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Re: Building a rackmount looping computer as an alternative to the Receptor for Mobius

At 04:56 PM 10/14/2005, phaslem@wightman.ca wrote:
>a few people have argued against a software looper... but when I had my 
>apart, my tech friend said "lets see, here's your processor, here's the 
>here's the software... looks suspiciously like a dedicated computer to me"

Well, yes of course! And by that simple evaluation, your dishwasher, 
television, and anti-lock brakes are also computers. They all have a 
processor, memory, software, etc. So does a ton of other stuff lying 

Except for really ancient devices from more than 25 years ago, all the 
loopers we discuss here are software. Some of them run in their own 
dedicated hardware, and some do not. This is why software upgrades are 
available for "hardware" loopers like the JamMan, Repeater, Boomerang, and 
the Echoplex.

>Why not set up a laptop or rackmount computer as the dedicated looping 

One reason not to (besides some of the others discussed) is the same 
why you would not want a windows/mac/linux computer controlling your 
anti-lock brakes. There is more to computer system architecture choices 
than just having a cpu, memory, and some software code. Once distinction 
computer systems design is whether it is a "real-time" system or not.

In computer engineering terms, a Real-Time System is defined as one that 
will respond to an event and execute the required function within a 
guaranteed amount of time. No matter what else the system is doing, it 
respond in time to every command. A non-real-time system does not make 
guarantee. It might respond in time, but it might not if it is busy with 
something else. So when you brake hard and the wheels start to lock up, 
sensors warn the real-time brake computer, and it responds very quickly to 
prevent you from losing control and crashing. If it were a non-real time 
system and it happened to be busy downloading a new security update for 
at that moment, or checking its temperature, doing some other function, 
well too bad, the brakes will have to wait and you might die. You probably 
wouldn't want that.

While not quite so life-and-death critical, all electronic musical 
instruments are similarly designed as Real-Time computer systems. The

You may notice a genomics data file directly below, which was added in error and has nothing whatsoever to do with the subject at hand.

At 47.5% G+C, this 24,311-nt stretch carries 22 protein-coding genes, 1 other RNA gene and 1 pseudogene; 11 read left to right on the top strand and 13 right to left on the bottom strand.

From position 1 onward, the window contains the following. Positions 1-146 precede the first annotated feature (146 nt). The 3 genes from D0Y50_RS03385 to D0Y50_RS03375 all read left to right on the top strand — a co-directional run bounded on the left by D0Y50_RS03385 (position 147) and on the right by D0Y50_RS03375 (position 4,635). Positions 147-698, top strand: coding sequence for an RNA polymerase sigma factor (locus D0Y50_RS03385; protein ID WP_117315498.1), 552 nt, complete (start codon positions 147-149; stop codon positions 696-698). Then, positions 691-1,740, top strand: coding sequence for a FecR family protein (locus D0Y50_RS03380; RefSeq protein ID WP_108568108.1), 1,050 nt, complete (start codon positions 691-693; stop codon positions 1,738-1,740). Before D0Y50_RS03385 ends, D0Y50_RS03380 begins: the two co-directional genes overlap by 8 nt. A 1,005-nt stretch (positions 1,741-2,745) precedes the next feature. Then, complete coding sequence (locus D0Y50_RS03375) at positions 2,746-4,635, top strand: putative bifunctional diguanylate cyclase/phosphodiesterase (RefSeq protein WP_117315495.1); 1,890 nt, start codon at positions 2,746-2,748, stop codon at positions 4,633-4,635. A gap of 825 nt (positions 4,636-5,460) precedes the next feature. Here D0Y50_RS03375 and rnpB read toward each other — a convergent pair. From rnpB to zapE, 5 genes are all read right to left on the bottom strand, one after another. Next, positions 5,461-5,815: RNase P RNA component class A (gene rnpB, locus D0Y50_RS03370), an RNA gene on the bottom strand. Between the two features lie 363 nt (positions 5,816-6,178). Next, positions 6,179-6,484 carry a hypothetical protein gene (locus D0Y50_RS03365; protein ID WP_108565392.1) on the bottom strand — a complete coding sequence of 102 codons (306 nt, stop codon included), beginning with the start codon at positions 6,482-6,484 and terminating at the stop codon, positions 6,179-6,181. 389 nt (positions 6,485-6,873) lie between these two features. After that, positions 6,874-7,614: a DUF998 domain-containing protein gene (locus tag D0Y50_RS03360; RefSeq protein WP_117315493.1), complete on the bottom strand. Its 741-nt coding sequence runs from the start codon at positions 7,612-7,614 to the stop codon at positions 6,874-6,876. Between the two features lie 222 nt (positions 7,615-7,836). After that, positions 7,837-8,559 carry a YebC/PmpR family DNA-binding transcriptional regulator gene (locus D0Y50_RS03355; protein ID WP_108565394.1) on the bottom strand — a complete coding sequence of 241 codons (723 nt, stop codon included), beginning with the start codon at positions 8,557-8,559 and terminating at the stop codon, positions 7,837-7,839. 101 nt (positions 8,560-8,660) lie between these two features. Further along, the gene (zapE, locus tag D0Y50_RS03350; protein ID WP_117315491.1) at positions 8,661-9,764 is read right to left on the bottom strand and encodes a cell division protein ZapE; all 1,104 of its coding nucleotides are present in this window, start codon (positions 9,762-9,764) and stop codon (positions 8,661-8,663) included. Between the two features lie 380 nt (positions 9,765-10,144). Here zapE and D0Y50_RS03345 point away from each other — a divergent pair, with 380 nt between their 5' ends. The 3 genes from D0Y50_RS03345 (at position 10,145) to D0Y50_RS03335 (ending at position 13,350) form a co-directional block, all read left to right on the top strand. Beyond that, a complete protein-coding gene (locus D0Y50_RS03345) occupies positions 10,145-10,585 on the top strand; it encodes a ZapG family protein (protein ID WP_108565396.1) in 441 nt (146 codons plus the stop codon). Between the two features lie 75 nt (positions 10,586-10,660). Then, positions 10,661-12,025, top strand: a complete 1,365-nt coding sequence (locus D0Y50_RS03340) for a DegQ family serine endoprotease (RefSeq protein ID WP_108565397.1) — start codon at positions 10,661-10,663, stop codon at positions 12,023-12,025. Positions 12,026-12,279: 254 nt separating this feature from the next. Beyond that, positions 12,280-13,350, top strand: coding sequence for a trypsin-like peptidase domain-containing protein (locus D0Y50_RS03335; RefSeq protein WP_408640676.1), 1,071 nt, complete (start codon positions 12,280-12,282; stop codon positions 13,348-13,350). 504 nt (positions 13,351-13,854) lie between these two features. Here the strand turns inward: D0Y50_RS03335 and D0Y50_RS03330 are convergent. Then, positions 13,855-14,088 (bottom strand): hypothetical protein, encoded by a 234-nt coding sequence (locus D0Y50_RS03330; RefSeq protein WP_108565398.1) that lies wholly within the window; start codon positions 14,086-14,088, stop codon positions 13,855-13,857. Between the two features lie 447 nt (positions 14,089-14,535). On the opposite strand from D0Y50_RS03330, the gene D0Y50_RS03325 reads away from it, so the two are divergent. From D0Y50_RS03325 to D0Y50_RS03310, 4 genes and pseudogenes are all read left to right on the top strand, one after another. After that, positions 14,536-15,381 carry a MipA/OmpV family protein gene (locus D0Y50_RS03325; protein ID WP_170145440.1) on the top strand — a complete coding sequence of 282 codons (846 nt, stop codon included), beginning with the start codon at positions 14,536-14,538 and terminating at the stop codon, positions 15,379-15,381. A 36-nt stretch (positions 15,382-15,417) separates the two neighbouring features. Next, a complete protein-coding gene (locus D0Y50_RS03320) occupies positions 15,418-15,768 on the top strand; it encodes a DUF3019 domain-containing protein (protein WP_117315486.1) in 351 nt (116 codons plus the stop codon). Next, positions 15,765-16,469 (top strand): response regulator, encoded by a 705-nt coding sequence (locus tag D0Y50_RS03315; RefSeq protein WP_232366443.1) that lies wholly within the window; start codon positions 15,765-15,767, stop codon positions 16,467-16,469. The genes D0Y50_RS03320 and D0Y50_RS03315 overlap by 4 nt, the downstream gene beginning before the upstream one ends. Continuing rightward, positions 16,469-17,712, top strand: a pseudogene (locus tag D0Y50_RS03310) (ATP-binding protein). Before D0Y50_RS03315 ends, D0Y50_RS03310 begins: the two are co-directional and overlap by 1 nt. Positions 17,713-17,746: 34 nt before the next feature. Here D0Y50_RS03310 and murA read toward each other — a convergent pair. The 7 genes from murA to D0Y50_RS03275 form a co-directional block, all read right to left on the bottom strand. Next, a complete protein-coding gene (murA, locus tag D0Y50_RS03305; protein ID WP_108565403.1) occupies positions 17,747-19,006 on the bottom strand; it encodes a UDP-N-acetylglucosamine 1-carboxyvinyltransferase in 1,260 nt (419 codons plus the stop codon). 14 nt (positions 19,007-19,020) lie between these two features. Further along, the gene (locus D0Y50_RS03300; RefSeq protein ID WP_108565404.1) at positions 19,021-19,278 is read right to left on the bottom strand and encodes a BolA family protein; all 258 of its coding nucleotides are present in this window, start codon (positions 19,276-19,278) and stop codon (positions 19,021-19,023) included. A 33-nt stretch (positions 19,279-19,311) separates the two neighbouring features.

hardware architecture is designed for real-time, it runs a Real-Time OS, 
and the software applications and functions running on top are tuned to 
this real-time environment. These electronic instruments are designed this 
way because musicians care a lot about rhythmic accuracy, and they want 
their instrument to respond in time so they don't get off the beat.

If a drummer is playing a little bit ahead of the beat to get the right 
feel, he wants it to come out that way every time he strikes the pad. He 
won't be happy if 1 in 10 drum hits come out behind the beat when he 
them all ahead of the beat. When a keyboard player plays a chord, he wants 
the notes all coming out together as he played it. He won't be happy if 
most of the notes come out together but some notes come out a little bit 
late. And of course nobody is happy if some audio samples don't come out 
time and there is a pop through the speakers. A real-time system can 
guarantee that none of these problems happen.

Synchronization is also important, as we often have multiple devices 
working together at the same tempo and rhythm in our music. As 
synchronization commands are coming in, we want all the devices to respond 
accurately and stay together in tempo. Otherwise we might get drifting or 
rhythmic flams or whatever. A real-time system can guarantee that every 
time a sync command comes in, the system will respond in time to match the 
rhythm. And when our device is the one sending the sync commands to other 
devices, The real-time OS will also guarantee that it sends them reliably 
on time. There won't be "jitter" due to some commands going out a little 
later than others.

And so it is with Looping. We want our looper instrument to work in a 
reliable real-time fashion. We are constantly tapping buttons and 
functions on our looper in time to music, and we want it to respond 
reliably every time. We won't be too happy if one time out of every 20 it 
waits an extra 40ms to react when we press record. or if 1 in 500 times it 
waits an extra whole second. We want it to react fast and responsively and 
reliably the same every time. We also want it to synchronize reliably, 
whether master or slave.

So if a Real-Time system has all these neat advantages, why isn't 
everything designed that way? The reason is, if you wanted to make a 
general purpose computer that could support many types of applications, 
allow all sorts of different peripherals, run all sorts of different 
programs, be easy to program, etc., a Real-Time OS would just not be 
practical. It is too unforgiving and difficult to work with, and there is 
no way you would be able to get all that stuff to work together smoothly 
and be easy to program for others.

And so that's what you have with your PC. Windows, Linux, and MacOS are 
non-realtime operating systems. They can't guarantee that every command 
will always be executed in a specified time. But in turn you can use it to 
browse the internet, do your accounting, write a novel, play doom, listen 
to music, watch a DVD, change your graphics card tomorrow, etc etc etc. It 
can do some of everything. It even has some pseudo real-time features,